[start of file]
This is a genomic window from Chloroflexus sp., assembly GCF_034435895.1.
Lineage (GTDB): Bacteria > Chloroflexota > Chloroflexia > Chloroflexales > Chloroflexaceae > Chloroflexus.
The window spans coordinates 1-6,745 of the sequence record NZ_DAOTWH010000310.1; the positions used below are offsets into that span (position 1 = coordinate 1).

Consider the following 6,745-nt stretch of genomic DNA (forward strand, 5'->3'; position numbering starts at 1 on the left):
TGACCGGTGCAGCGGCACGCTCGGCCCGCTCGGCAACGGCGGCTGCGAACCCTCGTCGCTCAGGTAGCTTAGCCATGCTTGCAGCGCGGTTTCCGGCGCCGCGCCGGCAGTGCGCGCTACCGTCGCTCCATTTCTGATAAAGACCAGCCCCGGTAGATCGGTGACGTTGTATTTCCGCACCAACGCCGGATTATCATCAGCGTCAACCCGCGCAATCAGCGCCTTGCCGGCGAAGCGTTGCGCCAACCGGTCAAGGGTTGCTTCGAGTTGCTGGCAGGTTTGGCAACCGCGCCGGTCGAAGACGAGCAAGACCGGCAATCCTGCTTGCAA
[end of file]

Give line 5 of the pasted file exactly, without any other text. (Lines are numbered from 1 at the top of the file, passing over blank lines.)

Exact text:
TGACCGGTGCAGCGGCACGCTCGGCCCGCTCGGCAACGGCGGCTGCGAACCCTCGTCGCTCAGGTAGCTTAGCCATGCTTGCAGCGCGGTTTCCGGCGCCGCGCCGGCAGTGCGCGCTACCGTCGCTCCATTTCTGATAAAGACCAGCCCCGGTAGATCGGTGACGTTGTATTTCCGCACCAACGCCGGATTATCATCAGCGTCAACCCGCGCAATCAGCGCCTTGCCGGCGAAGCGTTGCGCCAACCGGTCAAGGGTTGCTTCGAGTTGCTGGCAGGTTTGGCAACCGCGCCGGTCGAAGACGAGCAAGACCGGCAATCCTGCTTGCAA